Gas attack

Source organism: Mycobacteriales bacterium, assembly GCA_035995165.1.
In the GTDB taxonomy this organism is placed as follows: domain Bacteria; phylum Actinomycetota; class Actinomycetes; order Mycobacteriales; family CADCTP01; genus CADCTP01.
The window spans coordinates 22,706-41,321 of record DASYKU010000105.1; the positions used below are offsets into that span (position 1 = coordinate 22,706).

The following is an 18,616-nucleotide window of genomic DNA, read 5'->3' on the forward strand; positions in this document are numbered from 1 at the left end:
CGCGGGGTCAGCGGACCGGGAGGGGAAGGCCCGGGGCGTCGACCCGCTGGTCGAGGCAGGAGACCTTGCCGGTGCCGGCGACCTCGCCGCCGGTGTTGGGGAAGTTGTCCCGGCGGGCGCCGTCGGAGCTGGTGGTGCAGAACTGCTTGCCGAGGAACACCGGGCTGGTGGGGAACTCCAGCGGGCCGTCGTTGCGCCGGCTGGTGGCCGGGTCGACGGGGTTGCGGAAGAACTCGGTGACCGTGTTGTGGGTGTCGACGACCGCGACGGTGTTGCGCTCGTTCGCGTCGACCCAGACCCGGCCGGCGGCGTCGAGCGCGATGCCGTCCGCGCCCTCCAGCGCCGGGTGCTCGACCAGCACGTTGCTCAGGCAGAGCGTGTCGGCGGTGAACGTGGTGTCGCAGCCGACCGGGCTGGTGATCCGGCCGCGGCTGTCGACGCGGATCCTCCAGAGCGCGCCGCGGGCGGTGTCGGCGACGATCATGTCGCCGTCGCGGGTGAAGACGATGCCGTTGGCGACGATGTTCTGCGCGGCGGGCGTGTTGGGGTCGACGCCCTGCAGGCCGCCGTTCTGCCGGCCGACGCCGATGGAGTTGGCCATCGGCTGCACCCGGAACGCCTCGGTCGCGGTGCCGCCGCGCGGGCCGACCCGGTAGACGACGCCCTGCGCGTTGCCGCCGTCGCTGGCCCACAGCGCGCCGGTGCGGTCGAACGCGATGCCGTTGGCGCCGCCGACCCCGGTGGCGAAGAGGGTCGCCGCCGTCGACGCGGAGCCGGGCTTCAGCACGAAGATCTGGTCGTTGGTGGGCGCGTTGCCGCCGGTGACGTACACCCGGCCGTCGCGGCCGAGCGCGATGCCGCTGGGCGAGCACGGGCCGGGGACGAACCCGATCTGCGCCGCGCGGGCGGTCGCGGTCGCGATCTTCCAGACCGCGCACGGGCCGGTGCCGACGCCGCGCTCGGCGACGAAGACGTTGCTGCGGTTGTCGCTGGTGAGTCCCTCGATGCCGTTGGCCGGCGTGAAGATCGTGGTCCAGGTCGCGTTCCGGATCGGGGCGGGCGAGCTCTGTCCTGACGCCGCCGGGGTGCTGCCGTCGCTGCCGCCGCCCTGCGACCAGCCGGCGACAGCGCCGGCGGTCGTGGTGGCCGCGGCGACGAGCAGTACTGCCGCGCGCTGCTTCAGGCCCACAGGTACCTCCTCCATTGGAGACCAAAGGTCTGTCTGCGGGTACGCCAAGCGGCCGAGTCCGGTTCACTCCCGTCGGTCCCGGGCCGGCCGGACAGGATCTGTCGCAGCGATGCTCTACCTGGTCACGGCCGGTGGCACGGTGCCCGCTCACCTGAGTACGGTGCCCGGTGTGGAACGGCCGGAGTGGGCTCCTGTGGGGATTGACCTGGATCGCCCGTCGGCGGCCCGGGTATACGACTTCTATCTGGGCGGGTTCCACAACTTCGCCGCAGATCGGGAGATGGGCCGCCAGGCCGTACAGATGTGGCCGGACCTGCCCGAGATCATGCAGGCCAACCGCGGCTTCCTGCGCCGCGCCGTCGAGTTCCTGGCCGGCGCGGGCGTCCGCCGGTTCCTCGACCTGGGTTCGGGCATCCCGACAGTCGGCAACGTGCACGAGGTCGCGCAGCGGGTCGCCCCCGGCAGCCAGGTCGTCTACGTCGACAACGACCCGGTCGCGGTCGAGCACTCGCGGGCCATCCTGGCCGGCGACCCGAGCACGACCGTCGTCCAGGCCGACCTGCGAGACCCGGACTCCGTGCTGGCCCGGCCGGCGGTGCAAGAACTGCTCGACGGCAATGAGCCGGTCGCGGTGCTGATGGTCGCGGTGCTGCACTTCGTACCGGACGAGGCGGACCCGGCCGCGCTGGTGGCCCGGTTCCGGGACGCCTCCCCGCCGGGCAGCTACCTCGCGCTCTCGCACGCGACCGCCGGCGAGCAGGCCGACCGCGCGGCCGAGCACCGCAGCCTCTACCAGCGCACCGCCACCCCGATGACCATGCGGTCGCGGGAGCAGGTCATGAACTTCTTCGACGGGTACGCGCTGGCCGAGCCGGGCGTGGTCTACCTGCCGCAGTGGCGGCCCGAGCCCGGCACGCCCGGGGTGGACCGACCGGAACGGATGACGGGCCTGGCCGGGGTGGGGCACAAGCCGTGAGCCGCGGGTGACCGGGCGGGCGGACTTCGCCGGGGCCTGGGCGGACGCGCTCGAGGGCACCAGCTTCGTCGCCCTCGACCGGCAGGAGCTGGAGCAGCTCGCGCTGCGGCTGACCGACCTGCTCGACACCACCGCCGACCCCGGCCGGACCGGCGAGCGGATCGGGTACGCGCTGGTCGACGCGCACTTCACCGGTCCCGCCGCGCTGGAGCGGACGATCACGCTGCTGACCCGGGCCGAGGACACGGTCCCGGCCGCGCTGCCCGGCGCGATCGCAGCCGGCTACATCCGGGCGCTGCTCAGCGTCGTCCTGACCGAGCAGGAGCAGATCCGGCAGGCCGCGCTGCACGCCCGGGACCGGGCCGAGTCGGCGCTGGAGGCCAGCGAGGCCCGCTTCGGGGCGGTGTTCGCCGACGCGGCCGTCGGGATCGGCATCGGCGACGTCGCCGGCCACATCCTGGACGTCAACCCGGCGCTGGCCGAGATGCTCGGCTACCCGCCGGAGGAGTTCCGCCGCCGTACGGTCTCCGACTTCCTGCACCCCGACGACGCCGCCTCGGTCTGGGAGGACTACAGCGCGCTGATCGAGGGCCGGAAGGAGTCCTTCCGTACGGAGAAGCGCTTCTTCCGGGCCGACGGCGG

In the previous post we talked about Tokyo Gas’s relationship with the public housing corporation UR and how we were left with no choice but to throw away two perfectly good space heaters because they couldn’t be used in our new UR apartment and there was no system set up to sell or even give them to people who might be moving into our old UR apartment. As it turns out Tokyo Gas has UR tenants coming and going. Out new apartment does not have a stove, though our old one did. This is a facet of rental living in Japan that I had forgotten all about: the total lack of appliances. In the U.S. when you rent an apartment, you almost always get a stove, an oven, a refrigerator, sometimes even a washer/dryer, not to mention central heating. You don’t necessarily get any of those things in Japanese rentals, though, as I mentioned, our last UR apartment did have a stove, and recently some UR apartments have had floor heating or wall heating units built into the rooms. We have gas-powered floor heating in our new apartment in the living room only, but for some reason it’s billed separately from the other gas we use in the apartment, which means it requires a separate contract and, thus, a separate contract signing¬†fee: ¬•7,500 just to turn the system on. We were told, however, that if we did use floor heating we would get a “discount” on our total gas bill in any month we used the floor heating. We assume that means floor heating is very expensive. Since there are no gas outlets in our new apartment, we would have to heat the place with electric space heaters or kerosene heaters if we decided not to use the floor heating. In any case, it won’t be cheap. Read More